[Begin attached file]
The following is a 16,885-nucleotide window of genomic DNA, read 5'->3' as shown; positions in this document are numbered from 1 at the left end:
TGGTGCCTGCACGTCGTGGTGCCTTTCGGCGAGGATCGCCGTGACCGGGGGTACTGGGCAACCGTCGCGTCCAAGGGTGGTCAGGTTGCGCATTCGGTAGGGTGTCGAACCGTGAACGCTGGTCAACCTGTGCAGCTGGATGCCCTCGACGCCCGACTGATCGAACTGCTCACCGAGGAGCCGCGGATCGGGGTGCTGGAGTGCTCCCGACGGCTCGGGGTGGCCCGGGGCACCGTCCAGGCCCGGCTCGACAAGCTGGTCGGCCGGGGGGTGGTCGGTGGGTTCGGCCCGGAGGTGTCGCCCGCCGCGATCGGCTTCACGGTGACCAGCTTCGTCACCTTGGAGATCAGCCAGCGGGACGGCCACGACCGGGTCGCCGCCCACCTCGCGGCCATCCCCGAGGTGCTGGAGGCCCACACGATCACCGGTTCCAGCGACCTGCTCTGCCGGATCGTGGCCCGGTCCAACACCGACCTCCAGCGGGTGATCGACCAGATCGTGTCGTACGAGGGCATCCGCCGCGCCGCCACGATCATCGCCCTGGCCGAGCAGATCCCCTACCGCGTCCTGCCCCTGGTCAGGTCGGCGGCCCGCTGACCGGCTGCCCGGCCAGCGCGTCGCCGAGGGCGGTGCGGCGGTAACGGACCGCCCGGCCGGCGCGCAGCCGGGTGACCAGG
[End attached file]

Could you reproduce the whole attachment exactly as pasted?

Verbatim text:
The following is a 16,885-nucleotide window of genomic DNA, read 5'->3' as shown; positions in this document are numbered from 1 at the left end:
TGGTGCCTGCACGTCGTGGTGCCTTTCGGCGAGGATCGCCGTGACCGGGGGTACTGGGCAACCGTCGCGTCCAAGGGTGGTCAGGTTGCGCATTCGGTAGGGTGTCGAACCGTGAACGCTGGTCAACCTGTGCAGCTGGATGCCCTCGACGCCCGACTGATCGAACTGCTCACCGAGGAGCCGCGGATCGGGGTGCTGGAGTGCTCCCGACGGCTCGGGGTGGCCCGGGGCACCGTCCAGGCCCGGCTCGACAAGCTGGTCGGCCGGGGGGTGGTCGGTGGGTTCGGCCCGGAGGTGTCGCCCGCCGCGATCGGCTTCACGGTGACCAGCTTCGTCACCTTGGAGATCAGCCAGCGGGACGGCCACGACCGGGTCGCCGCCCACCTCGCGGCCATCCCCGAGGTGCTGGAGGCCCACACGATCACCGGTTCCAGCGACCTGCTCTGCCGGATCGTGGCCCGGTCCAACACCGACCTCCAGCGGGTGATCGACCAGATCGTGTCGTACGAGGGCATCCGCCGCGCCGCCACGATCATCGCCCTGGCCGAGCAGATCCCCTACCGCGTCCTGCCCCTGGTCAGGTCGGCGGCCCGCTGACCGGCTGCCCGGCCAGCGCGTCGCCGAGGGCGGTGCGGCGGTAACGGACCGCCCGGCCGGCGCGCAGCCGGGTGACCAGG